My day of baton charging and molotov cocktail serving left me torn. I wound up in love with Leonard’s brick-chucking, truncheon-wielding Lowryites, yet craving a top-down riot sim in which street layouts were important and goals could be approached and defended from multiple directions.
RIOT is unlikely to escape its perspective prison during Early Access. What it might do, though, is gain strength through AI improvements and better information provision. If weapon effects were a little more legible and enemy forces a little sharper and better coordinated, it’s possible my tactical linearity/simplicity concerns might begin to fade. Even now the game can be recommended on purely sensory grounds. Of all the games I’ve Flare Pathed this year, I can’t think of any more eye-catching in motion and gallery-worthy at rest than this one.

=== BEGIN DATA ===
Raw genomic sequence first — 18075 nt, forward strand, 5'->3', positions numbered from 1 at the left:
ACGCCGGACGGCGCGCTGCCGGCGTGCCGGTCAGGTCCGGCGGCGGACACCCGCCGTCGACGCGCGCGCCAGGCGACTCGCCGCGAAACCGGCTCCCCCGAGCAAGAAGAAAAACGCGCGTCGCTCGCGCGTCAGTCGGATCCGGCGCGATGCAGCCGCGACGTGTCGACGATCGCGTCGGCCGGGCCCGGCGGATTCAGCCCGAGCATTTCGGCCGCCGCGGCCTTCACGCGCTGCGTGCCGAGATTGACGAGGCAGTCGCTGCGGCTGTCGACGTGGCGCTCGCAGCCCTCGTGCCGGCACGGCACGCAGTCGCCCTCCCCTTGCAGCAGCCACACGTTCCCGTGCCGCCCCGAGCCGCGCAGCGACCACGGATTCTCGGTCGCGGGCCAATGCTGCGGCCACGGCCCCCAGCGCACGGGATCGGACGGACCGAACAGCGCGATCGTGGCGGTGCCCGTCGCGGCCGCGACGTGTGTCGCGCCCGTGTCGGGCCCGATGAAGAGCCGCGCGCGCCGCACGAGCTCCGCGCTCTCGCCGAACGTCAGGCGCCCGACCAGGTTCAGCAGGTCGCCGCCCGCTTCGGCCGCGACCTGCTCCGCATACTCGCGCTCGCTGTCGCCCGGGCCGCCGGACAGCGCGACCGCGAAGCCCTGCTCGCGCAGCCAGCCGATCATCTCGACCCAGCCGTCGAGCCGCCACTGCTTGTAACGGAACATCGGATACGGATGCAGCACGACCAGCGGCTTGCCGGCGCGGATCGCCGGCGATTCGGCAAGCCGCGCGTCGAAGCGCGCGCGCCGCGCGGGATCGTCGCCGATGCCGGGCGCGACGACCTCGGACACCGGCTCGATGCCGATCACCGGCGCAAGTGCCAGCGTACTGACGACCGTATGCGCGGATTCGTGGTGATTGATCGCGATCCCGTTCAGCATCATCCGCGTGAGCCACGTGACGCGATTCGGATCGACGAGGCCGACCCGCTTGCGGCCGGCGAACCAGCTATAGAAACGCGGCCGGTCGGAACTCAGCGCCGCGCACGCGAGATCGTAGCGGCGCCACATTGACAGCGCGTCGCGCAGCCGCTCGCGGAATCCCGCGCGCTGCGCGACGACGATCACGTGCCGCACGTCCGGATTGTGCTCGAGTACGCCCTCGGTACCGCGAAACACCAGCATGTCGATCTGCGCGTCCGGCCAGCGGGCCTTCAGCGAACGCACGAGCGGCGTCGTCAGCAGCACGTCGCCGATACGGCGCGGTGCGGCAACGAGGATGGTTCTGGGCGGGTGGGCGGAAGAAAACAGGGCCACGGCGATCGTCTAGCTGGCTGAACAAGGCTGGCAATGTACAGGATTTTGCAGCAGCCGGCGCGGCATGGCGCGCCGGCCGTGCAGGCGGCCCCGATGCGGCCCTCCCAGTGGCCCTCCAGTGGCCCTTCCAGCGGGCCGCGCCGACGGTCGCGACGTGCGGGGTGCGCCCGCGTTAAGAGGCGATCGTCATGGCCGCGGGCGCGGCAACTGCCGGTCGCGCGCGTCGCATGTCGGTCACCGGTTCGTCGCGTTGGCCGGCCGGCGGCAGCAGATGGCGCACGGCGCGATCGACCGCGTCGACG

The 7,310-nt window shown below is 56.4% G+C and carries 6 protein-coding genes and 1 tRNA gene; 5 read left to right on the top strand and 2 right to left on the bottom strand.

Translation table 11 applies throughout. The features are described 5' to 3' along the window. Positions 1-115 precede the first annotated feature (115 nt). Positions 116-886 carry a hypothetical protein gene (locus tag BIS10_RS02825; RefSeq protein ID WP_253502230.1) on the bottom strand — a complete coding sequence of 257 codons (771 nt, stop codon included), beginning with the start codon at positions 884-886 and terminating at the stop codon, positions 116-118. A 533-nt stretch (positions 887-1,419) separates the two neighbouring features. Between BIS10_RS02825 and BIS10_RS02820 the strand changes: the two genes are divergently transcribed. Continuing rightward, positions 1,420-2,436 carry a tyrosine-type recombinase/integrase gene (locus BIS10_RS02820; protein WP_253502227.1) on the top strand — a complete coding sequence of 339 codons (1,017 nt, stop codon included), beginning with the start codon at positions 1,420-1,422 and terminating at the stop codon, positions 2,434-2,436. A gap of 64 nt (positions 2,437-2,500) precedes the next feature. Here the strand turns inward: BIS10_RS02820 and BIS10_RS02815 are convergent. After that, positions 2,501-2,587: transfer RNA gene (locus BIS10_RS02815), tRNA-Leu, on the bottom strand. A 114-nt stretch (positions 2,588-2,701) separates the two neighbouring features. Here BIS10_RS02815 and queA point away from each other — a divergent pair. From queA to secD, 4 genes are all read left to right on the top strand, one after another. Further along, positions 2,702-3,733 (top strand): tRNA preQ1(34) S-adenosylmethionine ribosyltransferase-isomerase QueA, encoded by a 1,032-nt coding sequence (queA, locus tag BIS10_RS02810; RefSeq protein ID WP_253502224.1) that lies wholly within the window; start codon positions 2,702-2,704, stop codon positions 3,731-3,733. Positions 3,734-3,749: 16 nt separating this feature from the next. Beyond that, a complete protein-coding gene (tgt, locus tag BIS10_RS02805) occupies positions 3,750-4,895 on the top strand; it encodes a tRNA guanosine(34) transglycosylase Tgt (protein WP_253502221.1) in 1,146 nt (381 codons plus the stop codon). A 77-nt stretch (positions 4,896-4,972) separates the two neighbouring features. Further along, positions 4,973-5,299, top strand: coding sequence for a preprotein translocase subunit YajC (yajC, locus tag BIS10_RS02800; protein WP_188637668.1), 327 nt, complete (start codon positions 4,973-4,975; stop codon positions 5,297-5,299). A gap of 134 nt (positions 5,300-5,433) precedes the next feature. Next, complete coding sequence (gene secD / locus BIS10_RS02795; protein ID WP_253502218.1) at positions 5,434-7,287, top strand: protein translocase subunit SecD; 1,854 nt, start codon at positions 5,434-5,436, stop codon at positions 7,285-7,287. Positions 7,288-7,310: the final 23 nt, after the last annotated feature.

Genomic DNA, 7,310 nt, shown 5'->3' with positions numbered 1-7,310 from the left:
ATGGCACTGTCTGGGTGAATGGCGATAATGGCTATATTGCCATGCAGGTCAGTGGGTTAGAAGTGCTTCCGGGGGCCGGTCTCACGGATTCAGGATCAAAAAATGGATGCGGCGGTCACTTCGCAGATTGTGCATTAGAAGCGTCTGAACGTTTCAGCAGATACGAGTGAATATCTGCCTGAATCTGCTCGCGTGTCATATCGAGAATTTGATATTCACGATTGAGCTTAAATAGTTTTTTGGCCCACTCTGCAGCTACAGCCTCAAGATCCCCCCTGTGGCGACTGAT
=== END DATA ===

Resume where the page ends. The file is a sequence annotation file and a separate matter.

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“There are no features that enhance the capabilities of the triremes to make the simulation more exciting, fast, explosive, fiery or whatever. Playing the game should educate the user to the point where they understand clearly the mechanics of triremes and the tactics and pace of the battles.”
He also doesn’t believe in coddling mollies. I’ve spent the past week trying and failing to gain the rank necessary to participate in one of Trireme Commander’s large Salamis-era fleet engagements. Because every one of the game’s 15 or so scenarios is rank graded and promotions only come when you’ve completed every mission on a specific tier – because Peter doesn’t do difficulty levels or expansive briefings – the easily frustrated should give this £17.70 curio a very wide berth.
Although it refuses to provide a mission clock during early training jaunts or tell you exactly how long you have to complete some tasks, TC is quite happy to thrust a “You took too long” message under your nose when you’re an oar’s length from victory. Normally this kind of anti-social behaviour combined with the lack of basic amenities like a skirmish generator would cause me to jump ship PDQ. I’ve stuck around on this occasion because the premise is so unusual, the prospect of big scraps so tantalizing.